It's so useful to make mistakes.  It's so useful to make mistakes so it would be good to have a way of making them that allows us to hold them loosely and lightly (while still paying attention like crazy).  Then, we get that ananda (see Amanda's post) sooner rather than later.  The grey fuzz will clear eventually too.  But the joy of it is always there for us, no matter if we are buried under grey fuzz or floating through life with razor-sharp clarity.  The joy of it is always there, even in the mistakes.

Wednesday, March 30, 2016

The Earth is Calling

The Earth is Calling and She Wants You Back

How the Earth created you in the first place:
Maybe there was some wine -
Grapes harvested, pressed, fermented with billions of bacteria.  Drunk!
Protein and hormones and enzymes, nourished by blood.
Truly born of this Earth.
It can’t be otherwise.

Now I squat over the ground
Watching blood drip, drip, drip
onto fallen leaves
The Earth drinks it up eagerly
How much longer?

When I rest my cheek on the cool, damp loam
Or shoot my arms through the ocean waves,
I remember how the next time might be as ashes.
The water lapping me back up -
Taking back what is rightfully her’s.

Monday, March 21, 2016

Spring Equinox

I want to talk to you about power.
What I mean is:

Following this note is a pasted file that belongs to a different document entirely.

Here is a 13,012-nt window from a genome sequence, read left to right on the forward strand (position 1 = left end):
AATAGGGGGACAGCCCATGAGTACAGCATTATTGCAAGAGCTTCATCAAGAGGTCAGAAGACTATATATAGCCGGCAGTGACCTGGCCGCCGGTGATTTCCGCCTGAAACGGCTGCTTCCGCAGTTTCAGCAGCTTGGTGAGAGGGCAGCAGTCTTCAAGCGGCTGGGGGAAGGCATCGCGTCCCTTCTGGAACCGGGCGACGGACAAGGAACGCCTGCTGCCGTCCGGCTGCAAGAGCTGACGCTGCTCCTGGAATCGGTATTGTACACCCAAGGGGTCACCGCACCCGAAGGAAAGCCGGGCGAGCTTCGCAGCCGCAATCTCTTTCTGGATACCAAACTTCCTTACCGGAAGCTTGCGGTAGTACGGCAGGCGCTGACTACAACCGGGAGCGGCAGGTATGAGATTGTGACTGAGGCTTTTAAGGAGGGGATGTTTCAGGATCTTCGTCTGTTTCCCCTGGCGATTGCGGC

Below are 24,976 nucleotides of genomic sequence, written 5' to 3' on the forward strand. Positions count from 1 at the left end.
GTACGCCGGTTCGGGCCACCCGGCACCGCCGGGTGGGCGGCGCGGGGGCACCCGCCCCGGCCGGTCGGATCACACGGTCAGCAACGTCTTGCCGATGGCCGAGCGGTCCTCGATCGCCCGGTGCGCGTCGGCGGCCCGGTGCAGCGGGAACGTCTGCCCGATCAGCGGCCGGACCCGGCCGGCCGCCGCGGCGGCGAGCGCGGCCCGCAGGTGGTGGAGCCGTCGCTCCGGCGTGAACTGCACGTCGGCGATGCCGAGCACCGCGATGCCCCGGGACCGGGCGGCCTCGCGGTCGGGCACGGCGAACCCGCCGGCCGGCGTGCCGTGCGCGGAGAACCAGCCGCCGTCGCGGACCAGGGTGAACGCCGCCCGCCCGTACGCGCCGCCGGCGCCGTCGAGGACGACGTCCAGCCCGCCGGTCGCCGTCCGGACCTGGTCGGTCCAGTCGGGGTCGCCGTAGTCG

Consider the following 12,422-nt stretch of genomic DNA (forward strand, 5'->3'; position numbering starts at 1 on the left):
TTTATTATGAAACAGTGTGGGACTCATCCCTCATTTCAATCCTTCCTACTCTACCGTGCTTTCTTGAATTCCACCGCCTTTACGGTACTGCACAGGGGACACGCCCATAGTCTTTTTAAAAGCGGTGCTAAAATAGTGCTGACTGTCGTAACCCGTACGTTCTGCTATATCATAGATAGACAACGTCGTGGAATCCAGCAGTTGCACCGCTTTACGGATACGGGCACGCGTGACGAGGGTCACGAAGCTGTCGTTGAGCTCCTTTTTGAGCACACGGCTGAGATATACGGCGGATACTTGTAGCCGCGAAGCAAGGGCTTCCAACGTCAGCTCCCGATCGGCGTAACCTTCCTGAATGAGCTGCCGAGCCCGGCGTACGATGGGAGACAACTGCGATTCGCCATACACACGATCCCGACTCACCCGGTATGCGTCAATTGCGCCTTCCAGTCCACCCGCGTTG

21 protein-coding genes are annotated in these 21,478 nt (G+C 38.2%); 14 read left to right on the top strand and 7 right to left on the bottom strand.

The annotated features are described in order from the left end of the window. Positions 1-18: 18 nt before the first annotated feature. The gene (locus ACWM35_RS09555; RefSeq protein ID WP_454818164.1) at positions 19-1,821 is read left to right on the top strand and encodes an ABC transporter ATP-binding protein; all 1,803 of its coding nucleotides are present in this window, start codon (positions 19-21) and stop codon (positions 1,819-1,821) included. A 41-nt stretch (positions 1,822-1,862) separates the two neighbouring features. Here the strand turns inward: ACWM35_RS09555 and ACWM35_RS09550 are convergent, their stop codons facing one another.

That first robin to sing just before dawn.
A spring breeze across your cheek.
The crocus opening the day before a snowstorm.

You want to talk about tsunami-s?
Let me tell you about how every blade of grass
Is a full-on party of blade of grassness.
How the cricket sings among the leaves every evening –
Being 100% cricket.
No audience required.

Hurricanes, earthquakes, raging oceans?
How about the dark side of the moon
That has never once wondered
How you are doing.

Welcome, sweet lover.

Please – make yourself at home.

Friday, March 18, 2016

Layer Upon Layer

What the heck?
After losing my studio to gentrification in Long Island City, I developed the brilliant scheme to buy a fixer-upper in Ulster or Greene County, NY, as a studio.  On a very limited budget, I would buy a house that would serve as a live/work space that I could use three or four days/week.  It would offer me a place where I could get solid time in my studio and still be able to continue to teach yoga in the city.  It would be reasonably near the Monastery so I could organize my time around getting there once/week and it would cost less than what I was paying for my space in LIC.  Even the guy who is my financial planner thought it was a good idea, and hey - it isn't often that my ideas get the thumbs up from anyone with any financial know-how.  I have been trolling Trulia and Zillow ever since.

Let's just say that, within my budget range, one encounters a fair bit of squalor.  I have made two excursions upstate to look at places and it is clear that a good deal of sweat equity will be required.  I don't mind that - at all really - but looming large over this whole endeavor is the question - can I really own three houses?  It's absurd!

Added to the layers of possibilities is the fact that my nest is emptying and soon I will have total freedom to decide where I want to live.  That might happen as early as this fall.  My long-awaited dream of  living in Newfoundland could become reality.   But if that is so, why buy upstate?  And what about the Monastery?  Or the Temple in Brooklyn, for that matter.  Can I do yoga therapy in Newfoundland, or rather, would anyone pay me to do yoga therapy there?  And what about the boy friend?  (The what???)